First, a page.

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The idea of Moscow being the '''Third Rome''' was popular since the early Russian Tsars. Within decades after the [[Fall of Constantinople]] to Mehmed II of the Ottoman Empire on May 29, 1453, some were nominating Moscow as the "Third Rome", or new "New Rome". Stirrings of this sentiment began during the reign of Ivan III, Grand Duke of Moscow who had married Sophia Paleologue. Sophia was a niece of [[Constantine XI]], the last Eastern Roman Emperor and Ivan could claim to be the heir of the fallen Eastern Roman Empire.
It is noteworthy, that before Ivan III, Stefan Dušan, king of Serbia, and Ivan Alexander, king of Bulgaria, both related to the
Palaeologus|Byzantine dynasty, facing the decline of the Byzantine empire in the XIV century, made similar claims. Bulgarian manuscripts advanced the idea that Turnovo, the capital of the Bulgarian empire, was the new Constantinople. These plans were never realized as the Ottomans defeated Serbs at Kosovo Polje in 1389, and put an end to the Second Bulgarian Empire in 1396 with the occupation of the Despotate of Vidin. However, the rhethorics developed to this respect earlier in Turnovo was imported to Moscow by [[Cyprian of Moscow|Cyprian]], a clergyman of Bulgarian origin, who became Metropolitan of Moscow in 1381.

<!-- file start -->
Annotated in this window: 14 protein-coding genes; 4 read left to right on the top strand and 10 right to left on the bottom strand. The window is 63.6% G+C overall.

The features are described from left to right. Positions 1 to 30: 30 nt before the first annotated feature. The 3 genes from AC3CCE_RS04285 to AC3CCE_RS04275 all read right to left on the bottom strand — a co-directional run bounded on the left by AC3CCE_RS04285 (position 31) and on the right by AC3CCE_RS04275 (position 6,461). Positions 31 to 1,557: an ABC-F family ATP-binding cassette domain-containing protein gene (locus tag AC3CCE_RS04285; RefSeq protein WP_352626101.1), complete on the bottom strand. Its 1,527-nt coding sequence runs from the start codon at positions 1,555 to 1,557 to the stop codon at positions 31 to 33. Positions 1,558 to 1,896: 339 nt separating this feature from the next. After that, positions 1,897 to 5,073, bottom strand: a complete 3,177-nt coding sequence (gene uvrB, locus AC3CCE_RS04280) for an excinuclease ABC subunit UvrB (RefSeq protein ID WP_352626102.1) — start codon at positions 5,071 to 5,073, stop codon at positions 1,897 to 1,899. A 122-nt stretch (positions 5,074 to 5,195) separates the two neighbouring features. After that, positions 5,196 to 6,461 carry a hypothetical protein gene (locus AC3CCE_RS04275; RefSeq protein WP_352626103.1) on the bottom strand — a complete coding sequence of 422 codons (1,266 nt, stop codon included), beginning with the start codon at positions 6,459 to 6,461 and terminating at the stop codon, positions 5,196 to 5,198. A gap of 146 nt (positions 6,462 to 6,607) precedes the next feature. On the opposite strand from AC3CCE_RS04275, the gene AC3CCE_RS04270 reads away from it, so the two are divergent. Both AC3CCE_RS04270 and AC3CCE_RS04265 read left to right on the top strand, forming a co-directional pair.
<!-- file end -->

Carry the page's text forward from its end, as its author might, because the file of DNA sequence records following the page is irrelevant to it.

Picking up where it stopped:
The idea crystallized with a panegyric letter composed by the Russian monk [[Philotheus of Pskov|Philoteus (Filofey)]] in 1510 to their son Grand Duke Vasili III, which proclaimed, "Two Romes have fallen. The third stands. And there will not be a fourth. No one will replace your Christian Tsardom!" Contrary to the common misconception, Filofey explicitly identifies Third Rome with Russia (the country) rather than with Moscow (the city).